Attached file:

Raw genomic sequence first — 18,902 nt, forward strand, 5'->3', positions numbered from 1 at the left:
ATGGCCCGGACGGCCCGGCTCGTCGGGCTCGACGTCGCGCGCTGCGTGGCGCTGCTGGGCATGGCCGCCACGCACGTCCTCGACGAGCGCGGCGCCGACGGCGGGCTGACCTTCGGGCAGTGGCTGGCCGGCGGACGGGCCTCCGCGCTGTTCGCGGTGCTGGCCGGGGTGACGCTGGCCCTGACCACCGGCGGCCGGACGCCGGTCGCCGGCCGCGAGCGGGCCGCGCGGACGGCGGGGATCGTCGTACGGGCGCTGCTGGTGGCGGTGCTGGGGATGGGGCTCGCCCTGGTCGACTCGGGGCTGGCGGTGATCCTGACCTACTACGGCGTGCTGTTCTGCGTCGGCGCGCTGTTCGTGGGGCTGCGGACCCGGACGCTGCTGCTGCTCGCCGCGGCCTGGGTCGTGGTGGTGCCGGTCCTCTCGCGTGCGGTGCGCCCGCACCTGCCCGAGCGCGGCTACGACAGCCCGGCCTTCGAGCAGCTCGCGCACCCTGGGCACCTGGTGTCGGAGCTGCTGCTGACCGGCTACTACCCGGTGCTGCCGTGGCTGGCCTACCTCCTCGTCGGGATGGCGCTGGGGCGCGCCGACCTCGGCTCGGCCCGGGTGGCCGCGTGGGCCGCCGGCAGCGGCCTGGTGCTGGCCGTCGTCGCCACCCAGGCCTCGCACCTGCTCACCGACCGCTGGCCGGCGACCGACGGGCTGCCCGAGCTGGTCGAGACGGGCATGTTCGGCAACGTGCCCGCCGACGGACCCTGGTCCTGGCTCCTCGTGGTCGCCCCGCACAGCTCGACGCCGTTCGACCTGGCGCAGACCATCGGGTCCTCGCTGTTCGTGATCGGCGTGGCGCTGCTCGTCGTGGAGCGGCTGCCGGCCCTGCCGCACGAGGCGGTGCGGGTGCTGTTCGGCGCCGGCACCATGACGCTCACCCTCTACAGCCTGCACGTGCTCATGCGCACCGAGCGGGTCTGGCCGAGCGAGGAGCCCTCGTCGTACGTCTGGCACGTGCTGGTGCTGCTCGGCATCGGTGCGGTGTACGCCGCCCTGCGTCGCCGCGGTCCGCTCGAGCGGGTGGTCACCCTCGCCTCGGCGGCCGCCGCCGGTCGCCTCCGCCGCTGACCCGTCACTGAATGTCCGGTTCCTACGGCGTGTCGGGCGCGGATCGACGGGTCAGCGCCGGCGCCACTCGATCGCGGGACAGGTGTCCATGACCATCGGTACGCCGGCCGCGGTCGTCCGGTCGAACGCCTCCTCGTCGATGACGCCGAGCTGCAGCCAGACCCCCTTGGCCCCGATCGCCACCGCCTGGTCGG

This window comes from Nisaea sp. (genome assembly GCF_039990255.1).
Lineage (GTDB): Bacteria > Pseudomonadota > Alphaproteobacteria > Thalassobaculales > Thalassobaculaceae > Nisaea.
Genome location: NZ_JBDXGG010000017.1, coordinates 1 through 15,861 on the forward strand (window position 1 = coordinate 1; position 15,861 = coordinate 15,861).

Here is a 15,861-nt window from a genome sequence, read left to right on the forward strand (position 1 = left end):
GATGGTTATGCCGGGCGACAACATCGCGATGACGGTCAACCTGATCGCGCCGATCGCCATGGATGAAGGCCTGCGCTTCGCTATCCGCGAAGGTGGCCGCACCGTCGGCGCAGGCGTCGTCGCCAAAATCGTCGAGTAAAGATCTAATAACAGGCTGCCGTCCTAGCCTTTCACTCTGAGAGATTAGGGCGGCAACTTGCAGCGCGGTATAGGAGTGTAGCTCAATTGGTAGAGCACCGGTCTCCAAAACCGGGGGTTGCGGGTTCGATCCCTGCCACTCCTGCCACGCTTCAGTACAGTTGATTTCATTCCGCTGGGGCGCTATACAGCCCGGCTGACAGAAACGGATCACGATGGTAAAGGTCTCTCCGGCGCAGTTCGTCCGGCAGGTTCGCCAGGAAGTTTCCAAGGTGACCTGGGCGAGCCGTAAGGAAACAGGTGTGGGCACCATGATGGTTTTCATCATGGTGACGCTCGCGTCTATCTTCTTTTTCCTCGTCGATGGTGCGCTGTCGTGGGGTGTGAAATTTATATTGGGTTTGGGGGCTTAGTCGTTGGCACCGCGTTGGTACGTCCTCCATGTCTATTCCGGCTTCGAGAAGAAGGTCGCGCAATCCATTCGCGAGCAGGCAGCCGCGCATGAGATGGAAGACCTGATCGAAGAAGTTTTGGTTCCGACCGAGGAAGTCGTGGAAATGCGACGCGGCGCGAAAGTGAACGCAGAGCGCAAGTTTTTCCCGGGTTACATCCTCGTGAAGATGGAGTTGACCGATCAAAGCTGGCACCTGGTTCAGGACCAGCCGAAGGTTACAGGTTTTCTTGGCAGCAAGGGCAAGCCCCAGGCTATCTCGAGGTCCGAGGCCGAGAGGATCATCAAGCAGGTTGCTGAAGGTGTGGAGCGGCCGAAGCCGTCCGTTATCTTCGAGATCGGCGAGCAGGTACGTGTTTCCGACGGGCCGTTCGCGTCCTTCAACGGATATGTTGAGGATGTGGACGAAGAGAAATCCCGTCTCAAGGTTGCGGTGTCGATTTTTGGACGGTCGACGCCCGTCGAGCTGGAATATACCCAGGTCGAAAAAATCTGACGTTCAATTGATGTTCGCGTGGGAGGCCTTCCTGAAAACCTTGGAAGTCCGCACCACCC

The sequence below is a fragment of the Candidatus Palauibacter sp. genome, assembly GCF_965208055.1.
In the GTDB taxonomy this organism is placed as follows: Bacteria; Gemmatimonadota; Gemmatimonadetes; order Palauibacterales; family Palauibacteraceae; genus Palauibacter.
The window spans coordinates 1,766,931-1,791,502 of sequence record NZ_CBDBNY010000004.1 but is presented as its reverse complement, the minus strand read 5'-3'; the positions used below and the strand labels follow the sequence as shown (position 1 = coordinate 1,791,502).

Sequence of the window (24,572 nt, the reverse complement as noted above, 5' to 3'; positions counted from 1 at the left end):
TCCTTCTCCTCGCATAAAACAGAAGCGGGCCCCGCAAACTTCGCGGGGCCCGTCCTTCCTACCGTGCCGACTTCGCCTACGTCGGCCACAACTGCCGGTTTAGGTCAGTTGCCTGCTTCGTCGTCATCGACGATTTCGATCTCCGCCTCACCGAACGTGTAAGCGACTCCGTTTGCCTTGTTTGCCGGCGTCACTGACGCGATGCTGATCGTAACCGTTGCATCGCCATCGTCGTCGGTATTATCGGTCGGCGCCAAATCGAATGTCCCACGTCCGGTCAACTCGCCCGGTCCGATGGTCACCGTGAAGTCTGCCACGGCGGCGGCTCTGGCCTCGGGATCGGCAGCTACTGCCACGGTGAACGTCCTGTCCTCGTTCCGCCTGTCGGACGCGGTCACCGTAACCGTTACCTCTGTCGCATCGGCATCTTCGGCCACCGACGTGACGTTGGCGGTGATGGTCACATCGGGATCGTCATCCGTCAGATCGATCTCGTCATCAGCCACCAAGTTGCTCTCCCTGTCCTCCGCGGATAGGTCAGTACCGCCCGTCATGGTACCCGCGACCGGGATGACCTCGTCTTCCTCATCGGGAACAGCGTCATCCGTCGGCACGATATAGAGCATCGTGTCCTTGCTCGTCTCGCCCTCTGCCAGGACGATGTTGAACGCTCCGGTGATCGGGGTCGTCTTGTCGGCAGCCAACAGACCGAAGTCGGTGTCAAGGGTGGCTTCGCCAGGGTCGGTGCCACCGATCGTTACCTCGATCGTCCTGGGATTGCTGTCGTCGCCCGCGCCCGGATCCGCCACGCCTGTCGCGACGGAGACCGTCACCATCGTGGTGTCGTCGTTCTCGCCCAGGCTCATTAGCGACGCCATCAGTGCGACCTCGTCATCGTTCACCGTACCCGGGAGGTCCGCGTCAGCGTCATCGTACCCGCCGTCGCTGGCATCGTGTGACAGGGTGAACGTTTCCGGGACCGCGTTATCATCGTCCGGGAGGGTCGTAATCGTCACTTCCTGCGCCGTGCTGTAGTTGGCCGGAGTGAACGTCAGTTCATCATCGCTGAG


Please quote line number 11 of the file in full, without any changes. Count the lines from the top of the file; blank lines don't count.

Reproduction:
Sequence of the window (24,572 nt, the reverse complement as noted above, 5' to 3'; positions counted from 1 at the left end):